ERITREA MEDIA WATCH -Assassination attempt on President Isayas -US threats against Isayas over Samalia

As the Obama Administration threatens to punish Eritrea for its involvement in strife stricken Somalia, there are reports of an assassination attempt on the life of President Isayas Afewerki. Quoting sources from inside the ocuntry, two Eritrean Diaspora websites, Assenna and Asmarino, said the attack on the president’s vehicle occurred on August 13 on the road between Asmara and the Red Sea port of Massawa. The president was said to be unharmed. The sources describe the attacker as 43 year-old member of the national army, First Lieutenant Daniel Habte Yihdego. He was killed on the spot by presidential guards. The alleged attempt would come as no surprise to Eritreans and foreign observers given the government’s brutal and repressive policies. The Eritrean government has denied the report.


Meanwhile, there is a lull in Eritrea’s criticism against US policy on Somalia following Secretary of State Hilary Clinton’s serious threats of counter measures against the Asmara government. “We intend to take action” if Eritrea refused to “cease and desist”, said Clinton earlier this month in Nairobi as she began her seven nation African tour. She did not rule out the use of military force against Eritrea over and above political and economic sanctions if Asmara refused to stop its backing of Al-Qaeda linked Al Shabab. Clinton regards Al-Shabab’s military successes in Somalia as a threat to US national security.

A few days after the US warning, the Eritrean government website,, announced the arrival in Asmara of Col. Muammar al-Gaddafi’s special envoy for talks with President Isayas. Shabait said the envoy delivered Gaddafi’s message inviting the Eritrean leader to take part in the AU conflict resolution summit in Libya next month. It is also thought that the envoy would have conveyed Gaddafi’s concern over US threats against the Isayas’s government based on his own bitter experience with Washington in the past. In retaliation against Gaddafi’s anti-American activities, US President Reagan unleashed the biggest air strike against Libya in April 1986 bombing selected targets in Tripoli including military bases, oil refineries and Khadafy's residence itself.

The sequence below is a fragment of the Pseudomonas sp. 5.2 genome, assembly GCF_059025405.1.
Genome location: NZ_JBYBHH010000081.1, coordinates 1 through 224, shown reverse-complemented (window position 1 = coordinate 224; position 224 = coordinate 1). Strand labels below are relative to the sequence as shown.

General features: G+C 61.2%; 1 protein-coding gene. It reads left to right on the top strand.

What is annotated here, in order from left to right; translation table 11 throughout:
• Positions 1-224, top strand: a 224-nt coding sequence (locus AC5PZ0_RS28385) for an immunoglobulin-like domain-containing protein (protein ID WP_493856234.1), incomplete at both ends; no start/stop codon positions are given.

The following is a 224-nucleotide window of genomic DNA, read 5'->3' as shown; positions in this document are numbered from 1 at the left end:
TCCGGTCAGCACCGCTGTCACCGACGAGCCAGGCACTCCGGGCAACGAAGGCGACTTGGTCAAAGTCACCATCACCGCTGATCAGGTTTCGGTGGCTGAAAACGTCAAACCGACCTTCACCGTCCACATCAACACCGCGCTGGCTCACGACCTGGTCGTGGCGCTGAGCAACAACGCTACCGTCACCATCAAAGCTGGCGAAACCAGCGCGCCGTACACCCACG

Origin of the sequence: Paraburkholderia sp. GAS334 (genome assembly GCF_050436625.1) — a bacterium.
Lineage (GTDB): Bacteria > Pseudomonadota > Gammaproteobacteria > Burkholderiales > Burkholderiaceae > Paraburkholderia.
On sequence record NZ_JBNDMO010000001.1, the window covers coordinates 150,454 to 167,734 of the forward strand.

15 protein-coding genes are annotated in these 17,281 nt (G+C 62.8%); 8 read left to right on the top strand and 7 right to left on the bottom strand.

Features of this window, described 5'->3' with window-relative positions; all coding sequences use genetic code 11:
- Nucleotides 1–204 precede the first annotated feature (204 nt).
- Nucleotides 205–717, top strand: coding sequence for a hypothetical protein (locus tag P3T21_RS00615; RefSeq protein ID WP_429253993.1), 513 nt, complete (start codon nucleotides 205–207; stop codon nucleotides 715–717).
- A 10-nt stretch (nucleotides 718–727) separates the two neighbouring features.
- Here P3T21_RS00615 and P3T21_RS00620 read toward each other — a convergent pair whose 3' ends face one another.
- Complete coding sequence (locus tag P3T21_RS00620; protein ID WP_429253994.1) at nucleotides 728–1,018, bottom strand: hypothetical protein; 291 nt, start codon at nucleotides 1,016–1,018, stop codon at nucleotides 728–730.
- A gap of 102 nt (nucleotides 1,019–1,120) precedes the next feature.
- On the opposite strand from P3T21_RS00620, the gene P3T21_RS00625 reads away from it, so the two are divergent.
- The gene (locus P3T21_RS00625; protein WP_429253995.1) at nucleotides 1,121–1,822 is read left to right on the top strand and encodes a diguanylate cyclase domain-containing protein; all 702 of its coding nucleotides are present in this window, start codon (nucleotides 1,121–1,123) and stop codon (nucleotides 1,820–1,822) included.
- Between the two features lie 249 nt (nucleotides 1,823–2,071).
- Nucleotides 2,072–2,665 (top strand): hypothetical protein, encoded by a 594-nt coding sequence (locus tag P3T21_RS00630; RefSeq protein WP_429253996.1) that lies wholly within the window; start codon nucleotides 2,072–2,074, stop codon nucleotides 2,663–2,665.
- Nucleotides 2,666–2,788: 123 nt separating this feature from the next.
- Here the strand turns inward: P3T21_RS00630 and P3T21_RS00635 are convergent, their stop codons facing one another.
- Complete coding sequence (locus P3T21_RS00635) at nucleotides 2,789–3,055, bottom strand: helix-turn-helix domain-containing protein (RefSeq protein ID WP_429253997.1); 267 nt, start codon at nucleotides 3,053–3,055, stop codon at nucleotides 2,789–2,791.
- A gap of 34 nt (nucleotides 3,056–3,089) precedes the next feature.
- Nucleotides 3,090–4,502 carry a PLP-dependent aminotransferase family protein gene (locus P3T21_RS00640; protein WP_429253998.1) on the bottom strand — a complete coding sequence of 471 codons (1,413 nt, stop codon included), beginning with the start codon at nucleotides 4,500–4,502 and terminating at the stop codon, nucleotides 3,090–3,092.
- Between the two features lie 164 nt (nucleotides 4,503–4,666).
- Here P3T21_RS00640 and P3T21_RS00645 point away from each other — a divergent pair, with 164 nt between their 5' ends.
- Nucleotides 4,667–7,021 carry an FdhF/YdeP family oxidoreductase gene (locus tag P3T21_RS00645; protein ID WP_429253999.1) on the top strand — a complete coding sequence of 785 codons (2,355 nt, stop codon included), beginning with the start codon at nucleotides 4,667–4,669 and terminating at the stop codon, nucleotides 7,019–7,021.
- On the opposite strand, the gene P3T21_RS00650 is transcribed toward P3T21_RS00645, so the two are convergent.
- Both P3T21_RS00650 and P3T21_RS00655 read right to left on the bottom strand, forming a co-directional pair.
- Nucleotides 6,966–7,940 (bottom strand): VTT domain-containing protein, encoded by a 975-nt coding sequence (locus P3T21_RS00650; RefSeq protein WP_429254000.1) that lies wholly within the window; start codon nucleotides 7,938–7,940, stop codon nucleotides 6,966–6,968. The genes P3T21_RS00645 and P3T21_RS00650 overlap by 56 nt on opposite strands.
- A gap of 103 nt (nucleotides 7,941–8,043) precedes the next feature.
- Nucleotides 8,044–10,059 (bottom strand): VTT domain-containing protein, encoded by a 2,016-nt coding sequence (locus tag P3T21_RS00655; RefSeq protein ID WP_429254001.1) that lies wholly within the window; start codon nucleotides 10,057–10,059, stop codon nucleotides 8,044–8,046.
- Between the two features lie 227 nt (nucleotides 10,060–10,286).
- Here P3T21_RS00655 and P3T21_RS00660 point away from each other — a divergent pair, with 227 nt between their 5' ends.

The Libyan envoy’s trip to Asmara coincided with the news report in on August 12 stating that the Obama Administration had appointed a special envoy to “deal with Eritrea”. According to the report, the US objective is to get Eritrea to stop supporting Al Shabab and other armed insurgents battling for the control of Somalia.

This is America’s carrot approach which sympathizes with some issues relating to Eritrea’s position on its unresolved dispute with Ethiopia. Eritrea’s support of Al Shabab and other armed groups such as the Ogaden (Somali) Liberation Front and the Oromo Liberation Front is aimed at weakening its political rival and arch-foe, Premier Meles Zenawi’s government in Ethiopia. It is very unlikely the US will be able to reconcile the bitter rifts between the Ethiopian and Eritrean leaderships. The Obama Administration will, therefore, not be able to go beyond sympathy for the Eritrean demand for the immediate return of the town of Badme to Eritrea in accoridance with a UN resolution.

At any rate, Eritrea’s support of Somalia’s Islamist extremism on the one side and its lingering dispute with Ethiopia are not related. As such, the US may find no other option but to take action against Eritrea if it fails to cooperate in the effort to curb the growing Al Qaeda and Al Shabab influence in the Horn of Africa.

By making Somalia a national interest issue, the Eritrean government has managed to divert public attention away from its brutal domestic policies where torture and slave labor are the order of the day. In a letter to the British Guardian newspaper ( on August 1, 2009, Andy Gregg, a long-time supporter of the Eritrean independence struggle against Ethiopia, says he is “horrified and ashamed by the brutal regime that is now terrorizing the entire Eritrean population, both inside and outside the country”.

The assassination attempt on the life of the Eritrean President by one of his own army officers clearly signifies the people’s anger and resentment against terror and tyranny. It is futile to think that the government will ever contribute to peace and security in Somalia and the rest of the Horn region unless it first brings justice and freedom to its own people.